Forex Market Size And Liquidity

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The forex market is considered an over-the-counter (OTC) market due to the fact that the entire market is run electronically, within a network of banks, continuously over a 24-hour period.


This means that the FX market is spread all over the globe with no central location.

Trades can take place anywhere as long as you have an Internet connection!


Forex Interbank Network


The forex OTC market is by far the biggest and most popular financial market in the world.

And it is traded globally by a large number of individuals and organizations.

In an OTC market, participants can be picky and determine who they want to trade with depending on  trading conditions, the attractiveness of prices, and the reputation of the trading counterparty (the other party who takes the opposite side of your trade).

The chart below shows the seven most actively traded currencies.


Currency Distribution in Forex Market

You’ve probably noticed how often we keep mentioning the U.S. dollar (USD).

If the USD is one-half of every major currency pair, and the majors comprise 75% of all trades, then it’s a must to pay attention to the U.S. dollar. The USD is king!


Currency Composition of World FX Reserves In Forex Market


In fact, according to the International Monetary Fund (IMF), the U.S. dollar comprises roughly 62% of the world’s official foreign exchange reserves!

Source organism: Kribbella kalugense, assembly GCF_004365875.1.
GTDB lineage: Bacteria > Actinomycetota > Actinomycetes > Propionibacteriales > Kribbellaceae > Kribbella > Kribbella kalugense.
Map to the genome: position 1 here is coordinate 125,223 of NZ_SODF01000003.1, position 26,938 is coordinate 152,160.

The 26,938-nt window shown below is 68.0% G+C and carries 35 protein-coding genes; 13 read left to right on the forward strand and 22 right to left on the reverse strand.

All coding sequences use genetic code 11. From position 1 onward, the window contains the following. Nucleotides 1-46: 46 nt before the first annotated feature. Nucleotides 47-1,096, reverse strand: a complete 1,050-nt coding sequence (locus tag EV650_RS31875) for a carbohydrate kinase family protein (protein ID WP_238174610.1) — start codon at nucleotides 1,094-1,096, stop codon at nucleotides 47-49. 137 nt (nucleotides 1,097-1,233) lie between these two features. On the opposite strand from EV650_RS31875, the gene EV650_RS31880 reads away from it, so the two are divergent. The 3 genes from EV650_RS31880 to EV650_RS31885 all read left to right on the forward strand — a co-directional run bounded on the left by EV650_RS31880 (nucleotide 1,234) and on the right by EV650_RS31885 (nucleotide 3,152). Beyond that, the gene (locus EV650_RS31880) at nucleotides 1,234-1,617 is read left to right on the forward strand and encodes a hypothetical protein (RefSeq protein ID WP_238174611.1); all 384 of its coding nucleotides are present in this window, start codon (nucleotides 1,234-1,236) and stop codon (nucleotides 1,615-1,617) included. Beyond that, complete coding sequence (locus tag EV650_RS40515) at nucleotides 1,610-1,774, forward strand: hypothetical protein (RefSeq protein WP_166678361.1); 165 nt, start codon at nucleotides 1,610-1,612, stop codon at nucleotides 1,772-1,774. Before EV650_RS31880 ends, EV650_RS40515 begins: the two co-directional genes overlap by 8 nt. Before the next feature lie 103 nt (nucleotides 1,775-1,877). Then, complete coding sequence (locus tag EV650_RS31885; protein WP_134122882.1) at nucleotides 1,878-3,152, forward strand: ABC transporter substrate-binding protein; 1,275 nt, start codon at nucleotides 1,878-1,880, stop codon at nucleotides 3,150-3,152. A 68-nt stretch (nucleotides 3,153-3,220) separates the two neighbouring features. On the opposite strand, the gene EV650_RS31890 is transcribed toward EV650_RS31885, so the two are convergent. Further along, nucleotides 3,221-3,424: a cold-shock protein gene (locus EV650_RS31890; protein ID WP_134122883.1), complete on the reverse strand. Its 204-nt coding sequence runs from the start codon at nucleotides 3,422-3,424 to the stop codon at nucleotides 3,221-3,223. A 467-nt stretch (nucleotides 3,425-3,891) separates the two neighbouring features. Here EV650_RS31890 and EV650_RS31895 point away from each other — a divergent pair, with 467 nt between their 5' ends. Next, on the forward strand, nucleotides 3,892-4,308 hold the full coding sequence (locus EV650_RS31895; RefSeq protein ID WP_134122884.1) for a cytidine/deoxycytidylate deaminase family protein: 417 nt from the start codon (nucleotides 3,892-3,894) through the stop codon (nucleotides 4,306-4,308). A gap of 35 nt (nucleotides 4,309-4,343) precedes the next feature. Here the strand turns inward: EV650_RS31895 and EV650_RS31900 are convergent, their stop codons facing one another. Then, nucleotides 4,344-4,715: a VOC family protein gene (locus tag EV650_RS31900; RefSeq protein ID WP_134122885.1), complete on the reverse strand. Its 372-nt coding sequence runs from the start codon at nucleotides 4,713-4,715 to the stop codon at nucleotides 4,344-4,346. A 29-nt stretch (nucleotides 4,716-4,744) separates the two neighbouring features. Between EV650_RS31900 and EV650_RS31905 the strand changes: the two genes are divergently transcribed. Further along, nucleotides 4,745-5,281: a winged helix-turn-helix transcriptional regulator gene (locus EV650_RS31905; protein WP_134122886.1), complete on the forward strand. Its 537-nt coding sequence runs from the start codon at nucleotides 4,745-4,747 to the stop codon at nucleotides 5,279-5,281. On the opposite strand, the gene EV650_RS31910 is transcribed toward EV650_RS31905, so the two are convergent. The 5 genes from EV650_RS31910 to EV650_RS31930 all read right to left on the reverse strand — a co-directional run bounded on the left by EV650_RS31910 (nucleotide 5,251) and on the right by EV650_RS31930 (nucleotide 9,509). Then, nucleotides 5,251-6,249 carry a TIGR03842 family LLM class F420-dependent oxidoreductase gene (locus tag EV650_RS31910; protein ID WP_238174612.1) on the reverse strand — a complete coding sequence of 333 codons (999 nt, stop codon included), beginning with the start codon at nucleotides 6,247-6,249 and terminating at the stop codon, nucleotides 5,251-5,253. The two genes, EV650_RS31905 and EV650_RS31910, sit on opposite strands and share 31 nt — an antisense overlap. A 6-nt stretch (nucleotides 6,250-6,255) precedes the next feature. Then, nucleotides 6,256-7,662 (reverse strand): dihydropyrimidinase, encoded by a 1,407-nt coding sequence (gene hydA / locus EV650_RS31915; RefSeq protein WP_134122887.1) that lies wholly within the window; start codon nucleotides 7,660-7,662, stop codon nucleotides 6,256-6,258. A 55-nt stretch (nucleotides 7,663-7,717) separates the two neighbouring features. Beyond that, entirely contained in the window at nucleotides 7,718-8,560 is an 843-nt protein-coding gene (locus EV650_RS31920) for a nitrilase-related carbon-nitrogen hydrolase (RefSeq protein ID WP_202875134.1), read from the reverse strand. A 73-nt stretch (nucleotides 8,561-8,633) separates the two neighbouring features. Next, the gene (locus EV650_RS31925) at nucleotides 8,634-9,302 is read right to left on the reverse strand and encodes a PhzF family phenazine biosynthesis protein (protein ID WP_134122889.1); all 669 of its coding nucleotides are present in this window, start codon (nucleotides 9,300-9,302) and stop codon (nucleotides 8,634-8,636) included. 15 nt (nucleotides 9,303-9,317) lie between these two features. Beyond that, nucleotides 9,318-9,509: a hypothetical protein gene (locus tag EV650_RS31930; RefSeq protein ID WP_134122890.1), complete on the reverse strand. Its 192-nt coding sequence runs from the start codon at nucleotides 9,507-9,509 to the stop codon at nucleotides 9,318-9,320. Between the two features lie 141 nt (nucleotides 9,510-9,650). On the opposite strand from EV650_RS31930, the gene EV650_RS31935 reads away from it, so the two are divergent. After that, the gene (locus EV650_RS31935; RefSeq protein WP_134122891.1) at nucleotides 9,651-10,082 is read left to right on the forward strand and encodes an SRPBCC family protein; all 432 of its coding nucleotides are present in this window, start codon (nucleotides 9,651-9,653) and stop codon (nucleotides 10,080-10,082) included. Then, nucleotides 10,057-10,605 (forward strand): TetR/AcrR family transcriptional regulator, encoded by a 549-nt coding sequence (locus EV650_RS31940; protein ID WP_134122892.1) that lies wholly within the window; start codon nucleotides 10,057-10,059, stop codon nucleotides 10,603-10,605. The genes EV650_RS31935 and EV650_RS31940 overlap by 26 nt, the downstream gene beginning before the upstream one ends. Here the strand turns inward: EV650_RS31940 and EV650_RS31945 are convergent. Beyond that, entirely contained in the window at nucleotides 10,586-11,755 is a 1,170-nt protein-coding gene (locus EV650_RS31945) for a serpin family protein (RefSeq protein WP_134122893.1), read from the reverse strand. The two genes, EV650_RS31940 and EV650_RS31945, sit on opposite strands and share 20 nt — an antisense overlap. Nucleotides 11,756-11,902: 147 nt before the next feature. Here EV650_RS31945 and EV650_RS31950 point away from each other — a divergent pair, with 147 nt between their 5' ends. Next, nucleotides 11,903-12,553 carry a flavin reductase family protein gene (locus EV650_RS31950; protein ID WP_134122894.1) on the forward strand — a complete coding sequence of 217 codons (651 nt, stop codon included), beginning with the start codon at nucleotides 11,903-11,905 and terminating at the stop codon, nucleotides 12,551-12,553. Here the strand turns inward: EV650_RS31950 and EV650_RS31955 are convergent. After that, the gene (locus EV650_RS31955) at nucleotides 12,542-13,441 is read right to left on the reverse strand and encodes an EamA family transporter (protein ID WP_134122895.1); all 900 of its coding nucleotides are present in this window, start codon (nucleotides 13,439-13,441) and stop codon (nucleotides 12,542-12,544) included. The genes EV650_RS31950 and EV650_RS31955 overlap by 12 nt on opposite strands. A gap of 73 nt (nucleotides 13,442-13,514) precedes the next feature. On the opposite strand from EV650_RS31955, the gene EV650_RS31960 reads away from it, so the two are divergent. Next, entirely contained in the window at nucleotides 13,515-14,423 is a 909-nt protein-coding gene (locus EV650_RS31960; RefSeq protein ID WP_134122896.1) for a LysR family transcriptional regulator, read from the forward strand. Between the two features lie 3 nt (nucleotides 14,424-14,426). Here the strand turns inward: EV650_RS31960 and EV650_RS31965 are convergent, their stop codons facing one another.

Foreign exchange reserves are assets held on reserve by a central bank in foreign currencies.

Because almost every investor, business, and central bank own it, they pay attention to the U.S. dollar.


Chasing the Forex Market


There are also other significant reasons why the U.S. dollar plays a central role in the forex market:


The United States economy is the LARGEST economy in the world.

The U.S. dollar is the reserve currency of the world.

The United States has the largest and most liquid financial markets in the world.

The United States has a stable political system.

The United States is the world’s sole military superpower.

The U.S. dollar represents about half of international loans and bonds. Lots of countries and foreign companies  borrow in USD.

The U.S. dollar is the medium of exchange for many cross-border transactions. For example, oil is priced in U.S. dollars. Also called “petrodollars.” So if Mexico wants to buy oil from Saudi Arabia, it can only be bought with the U.S. dollar. If Mexico doesn’t have any dollars, it has to sell its pesos first and buy U.S. dollars.

Basically, the world is heaviliy dependent on continuous USD supply to facilitate trades, payments, and loans.


Speculation in the Forex Market


One important thing to note about the forex market is that while commercial and financial transactions are part of the trading volume, most currency trading is based on speculation.

In other words, most of the trading volume comes from traders that buy and sell based on the short-term price movements of currency pairs.

Questions about the forex market

The trading volume brought about by speculators is estimated to be more than 90%!

The scale of the forex market means that liquidity – the amount of buying and selling volume happening at any given time – is extremely high.

This makes it very easy for anyone to buy and sell currencies.

From the perspective of a trader, liquidity is very important because it determines how easily price can change over a given time period.

A liquid market environment like forex enables huge trading volumes to happen with very little effect on the price, or price action.

While the forex market is relatively very liquid, the market depth could change depending on the currency pair and time of day.

In our forex trading sessions part of the School, we’ll explain how the time of your trades can affect the pair you’re trading.